Barye was primarily a sculptor, particularly of animal bronzes. In 1841 he began painting landscapes in oil, and by the end of the decade he was regularly visiting the forest of Fontainebleau, south-east of Paris, where he painted alongside members of the Barbizon group of landscape painters. Although Barye never exhibited his oil paintings, including this one, he did show his watercolours of animals such as lions, tigers and elephants, which were critically acclaimed.
Painted in the 1850s or 1860s, this small oil painting most likely shows a gorge in the forest at Fontainebleau. The scene feels dark and claustrophobic and evokes an almost primordial terrain. We are looking up at a gently sloping hillside, which is dotted with trees, rounded mossy rocks and larger more irregular boulders. Barye was particularly drawn to the more remote and desolate sites in and around the forest, and these landscapes also appear in many of his animal pictures.
Trained as a goldsmith, Barye was primarily a sculptor, particularly of animal bronzes, who was hailed as ‘the Michelangelo of the menagerie’ by the writer and critic Théophile Gautier. In 1841, when in his mid-forties, he began painting landscapes in oil, and by the end of the decade he was regularly visiting the forest of Fontainebleau. This was a popular location for artists in the mid-nineteenth century, especially the area in and around the village of Barbizon. At Fontainebleau he painted alongside members of the Barbizon group of landscape painters including Millet and Diaz. Barye never exhibited his oil paintings, which only became known to the public at a posthumous exhibition of his work in 1875 and at a sale in 1876 (which included 99 oil paintings).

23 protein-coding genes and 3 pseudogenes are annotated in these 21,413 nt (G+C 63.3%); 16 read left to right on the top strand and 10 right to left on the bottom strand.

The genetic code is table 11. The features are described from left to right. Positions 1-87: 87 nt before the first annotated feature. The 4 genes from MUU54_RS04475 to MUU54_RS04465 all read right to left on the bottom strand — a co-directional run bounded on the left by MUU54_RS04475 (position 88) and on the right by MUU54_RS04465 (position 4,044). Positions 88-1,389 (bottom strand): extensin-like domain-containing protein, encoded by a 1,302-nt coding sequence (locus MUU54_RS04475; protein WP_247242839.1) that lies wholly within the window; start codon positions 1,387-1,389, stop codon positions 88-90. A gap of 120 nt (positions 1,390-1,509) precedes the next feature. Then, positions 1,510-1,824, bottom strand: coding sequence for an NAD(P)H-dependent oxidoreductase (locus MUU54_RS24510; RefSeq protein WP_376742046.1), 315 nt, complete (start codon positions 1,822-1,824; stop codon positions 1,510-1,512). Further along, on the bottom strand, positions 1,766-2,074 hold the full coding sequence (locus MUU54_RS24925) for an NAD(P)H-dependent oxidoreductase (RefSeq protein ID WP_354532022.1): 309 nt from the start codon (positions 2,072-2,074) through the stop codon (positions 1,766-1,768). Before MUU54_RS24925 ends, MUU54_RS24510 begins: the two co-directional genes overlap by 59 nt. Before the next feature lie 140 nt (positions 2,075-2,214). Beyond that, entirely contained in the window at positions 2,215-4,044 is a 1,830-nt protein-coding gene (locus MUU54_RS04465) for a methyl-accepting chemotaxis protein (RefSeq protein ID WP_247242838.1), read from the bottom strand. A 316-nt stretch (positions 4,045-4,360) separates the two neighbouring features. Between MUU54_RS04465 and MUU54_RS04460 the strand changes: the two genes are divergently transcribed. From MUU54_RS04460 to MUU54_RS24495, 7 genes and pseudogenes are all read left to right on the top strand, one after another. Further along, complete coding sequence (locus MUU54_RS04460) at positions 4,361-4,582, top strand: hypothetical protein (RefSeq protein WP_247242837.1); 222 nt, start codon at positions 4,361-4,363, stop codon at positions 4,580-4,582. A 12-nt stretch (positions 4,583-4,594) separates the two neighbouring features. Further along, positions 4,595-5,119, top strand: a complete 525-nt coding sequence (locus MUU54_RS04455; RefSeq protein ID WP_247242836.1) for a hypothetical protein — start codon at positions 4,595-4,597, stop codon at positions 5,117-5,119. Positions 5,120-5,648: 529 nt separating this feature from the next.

Barye’s oils are characterised by dark colours and thick impasto paint to build up form and structure, his technique influenced by other Barbizon artists, especially Rousseau and Alexandre-Gabriel Decamps (for whom Corot was to paint The Four Times of Day). But he also worked in watercolour, a medium in which he excelled, producing pictures of African and Asian animals such as lions, tigers and elephants. Unlike his oils, he did exhibit and sell his animal watercolours, which received critical acclaim. In his review of an exhibition in 1860 that included Barye’s watercolours, Gautier noted, ‘No one has mastered the wild animal like Barye. Was he a gladiator in some Roman circus? … With respect to tigers, only Delacroix and Méry are in Barye’s class.’
Painted in the 1850s or 1860s, this small picture most likely shows a gorge in the forest at Fontainebleau. We are looking up a gently sloping rocky hillside, which is dotted with trees (including a prominent silver birch in the right middle ground), rounded mossy rocks and larger, more irregular boulders. Barye was particularly drawn to the more remote and desolate sites in and around the forest such as the rocky gorges at Franchard and at Apremont (which he painted for a picture now in the Louvre). A solitary bird flies across the relatively small area of blue sky. Despite this patch of sky, the scene feels dark and claustrophobic – Gautier, for example, noted that even in Barye’s watercolours, ‘the landscape backgrounds lack air.’ Apart from occasional deer, Barye’s oil landscapes do not usually include people or animals, but instead evoke an almost primordial terrain. Not surprisingly, perhaps, the rocky landscapes of Fontainebleau appear in many of his animal pictures. An 1889 catalogue of his work observed that, ‘without straying far from Paris, he conceived many of his numerous watercolours … combining data borrowed from nature with his inner visions, he created little landscape settings of a strange and truly exotic character in which ferocious beasts seem to be at home.’
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